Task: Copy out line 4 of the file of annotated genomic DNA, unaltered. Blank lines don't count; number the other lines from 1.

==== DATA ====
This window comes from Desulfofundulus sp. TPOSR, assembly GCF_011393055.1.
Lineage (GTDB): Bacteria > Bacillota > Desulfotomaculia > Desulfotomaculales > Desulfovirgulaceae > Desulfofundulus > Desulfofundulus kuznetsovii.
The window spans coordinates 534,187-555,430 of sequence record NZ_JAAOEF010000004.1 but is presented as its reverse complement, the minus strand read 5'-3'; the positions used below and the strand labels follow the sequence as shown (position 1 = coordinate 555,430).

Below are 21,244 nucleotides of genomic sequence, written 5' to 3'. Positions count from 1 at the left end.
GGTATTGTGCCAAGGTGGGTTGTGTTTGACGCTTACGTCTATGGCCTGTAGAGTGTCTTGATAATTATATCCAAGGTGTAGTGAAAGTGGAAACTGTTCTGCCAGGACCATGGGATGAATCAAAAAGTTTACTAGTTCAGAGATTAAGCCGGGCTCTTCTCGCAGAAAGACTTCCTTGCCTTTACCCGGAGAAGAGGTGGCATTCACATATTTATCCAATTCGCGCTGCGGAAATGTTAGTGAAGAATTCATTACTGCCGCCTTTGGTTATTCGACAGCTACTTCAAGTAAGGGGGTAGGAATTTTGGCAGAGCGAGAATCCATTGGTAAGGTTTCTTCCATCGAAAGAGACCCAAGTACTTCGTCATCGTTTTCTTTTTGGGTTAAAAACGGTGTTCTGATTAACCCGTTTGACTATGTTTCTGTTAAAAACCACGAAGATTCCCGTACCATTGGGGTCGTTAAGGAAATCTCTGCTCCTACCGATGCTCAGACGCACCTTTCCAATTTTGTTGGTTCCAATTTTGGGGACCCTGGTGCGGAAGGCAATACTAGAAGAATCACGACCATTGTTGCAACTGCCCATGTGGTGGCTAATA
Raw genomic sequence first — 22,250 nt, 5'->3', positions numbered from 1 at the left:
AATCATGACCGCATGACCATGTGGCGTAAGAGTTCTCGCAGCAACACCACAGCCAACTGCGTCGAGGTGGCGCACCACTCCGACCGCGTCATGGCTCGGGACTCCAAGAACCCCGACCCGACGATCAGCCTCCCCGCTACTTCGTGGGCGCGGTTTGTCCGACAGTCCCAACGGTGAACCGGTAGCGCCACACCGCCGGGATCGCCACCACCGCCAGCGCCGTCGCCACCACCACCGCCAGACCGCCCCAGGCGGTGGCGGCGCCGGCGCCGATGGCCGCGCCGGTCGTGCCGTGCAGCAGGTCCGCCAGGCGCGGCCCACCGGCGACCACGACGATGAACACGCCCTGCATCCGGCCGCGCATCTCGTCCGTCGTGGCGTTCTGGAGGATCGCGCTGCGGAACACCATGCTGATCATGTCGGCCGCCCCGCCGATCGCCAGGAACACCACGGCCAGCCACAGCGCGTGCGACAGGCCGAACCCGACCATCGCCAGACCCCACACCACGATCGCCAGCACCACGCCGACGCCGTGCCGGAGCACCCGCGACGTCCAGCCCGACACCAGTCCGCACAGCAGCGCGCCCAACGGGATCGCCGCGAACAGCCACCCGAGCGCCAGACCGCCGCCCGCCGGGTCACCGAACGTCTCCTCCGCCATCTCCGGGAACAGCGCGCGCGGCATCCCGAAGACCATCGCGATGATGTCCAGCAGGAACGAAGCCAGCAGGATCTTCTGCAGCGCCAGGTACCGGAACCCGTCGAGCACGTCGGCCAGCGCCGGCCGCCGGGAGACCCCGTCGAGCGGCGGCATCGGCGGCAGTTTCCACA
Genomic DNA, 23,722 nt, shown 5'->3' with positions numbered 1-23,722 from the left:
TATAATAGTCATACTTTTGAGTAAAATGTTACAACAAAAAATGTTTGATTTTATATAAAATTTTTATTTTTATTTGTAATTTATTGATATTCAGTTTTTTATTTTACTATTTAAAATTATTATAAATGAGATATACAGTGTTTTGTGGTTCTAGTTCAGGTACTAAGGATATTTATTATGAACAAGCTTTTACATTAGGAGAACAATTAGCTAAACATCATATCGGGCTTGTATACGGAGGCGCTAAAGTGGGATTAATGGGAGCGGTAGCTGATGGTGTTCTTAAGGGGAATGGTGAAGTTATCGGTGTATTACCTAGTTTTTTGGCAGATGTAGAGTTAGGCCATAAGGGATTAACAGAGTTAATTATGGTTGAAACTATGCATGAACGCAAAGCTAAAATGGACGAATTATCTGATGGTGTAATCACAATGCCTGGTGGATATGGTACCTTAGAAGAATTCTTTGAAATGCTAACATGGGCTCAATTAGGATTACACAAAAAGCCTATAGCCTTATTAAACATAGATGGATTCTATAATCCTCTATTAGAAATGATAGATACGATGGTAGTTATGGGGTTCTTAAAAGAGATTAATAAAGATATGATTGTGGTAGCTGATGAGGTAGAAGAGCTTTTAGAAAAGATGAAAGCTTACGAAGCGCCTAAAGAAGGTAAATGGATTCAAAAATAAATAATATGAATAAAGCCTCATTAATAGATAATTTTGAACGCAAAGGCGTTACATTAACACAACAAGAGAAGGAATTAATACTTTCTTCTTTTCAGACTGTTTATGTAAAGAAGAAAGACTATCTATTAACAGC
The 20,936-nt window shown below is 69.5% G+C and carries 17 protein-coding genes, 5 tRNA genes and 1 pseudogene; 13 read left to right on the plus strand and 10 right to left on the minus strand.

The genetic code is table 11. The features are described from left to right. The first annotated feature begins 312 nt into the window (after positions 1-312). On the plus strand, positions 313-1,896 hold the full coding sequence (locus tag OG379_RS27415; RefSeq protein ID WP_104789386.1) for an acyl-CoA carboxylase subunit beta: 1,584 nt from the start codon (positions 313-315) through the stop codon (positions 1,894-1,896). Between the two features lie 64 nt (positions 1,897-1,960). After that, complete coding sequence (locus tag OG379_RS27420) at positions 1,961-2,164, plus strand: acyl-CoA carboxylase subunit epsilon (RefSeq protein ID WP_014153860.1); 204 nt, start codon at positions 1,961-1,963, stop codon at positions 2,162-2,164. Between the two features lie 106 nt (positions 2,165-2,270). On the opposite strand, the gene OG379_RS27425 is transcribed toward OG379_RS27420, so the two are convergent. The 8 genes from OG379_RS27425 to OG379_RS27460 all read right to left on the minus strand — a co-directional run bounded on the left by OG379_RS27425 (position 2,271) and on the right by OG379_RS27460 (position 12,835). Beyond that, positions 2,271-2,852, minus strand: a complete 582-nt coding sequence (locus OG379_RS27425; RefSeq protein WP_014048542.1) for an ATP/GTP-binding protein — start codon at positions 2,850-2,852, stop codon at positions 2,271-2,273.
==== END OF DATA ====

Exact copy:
Below are 21,244 nucleotides of genomic sequence, written 5' to 3'. Positions count from 1 at the left end.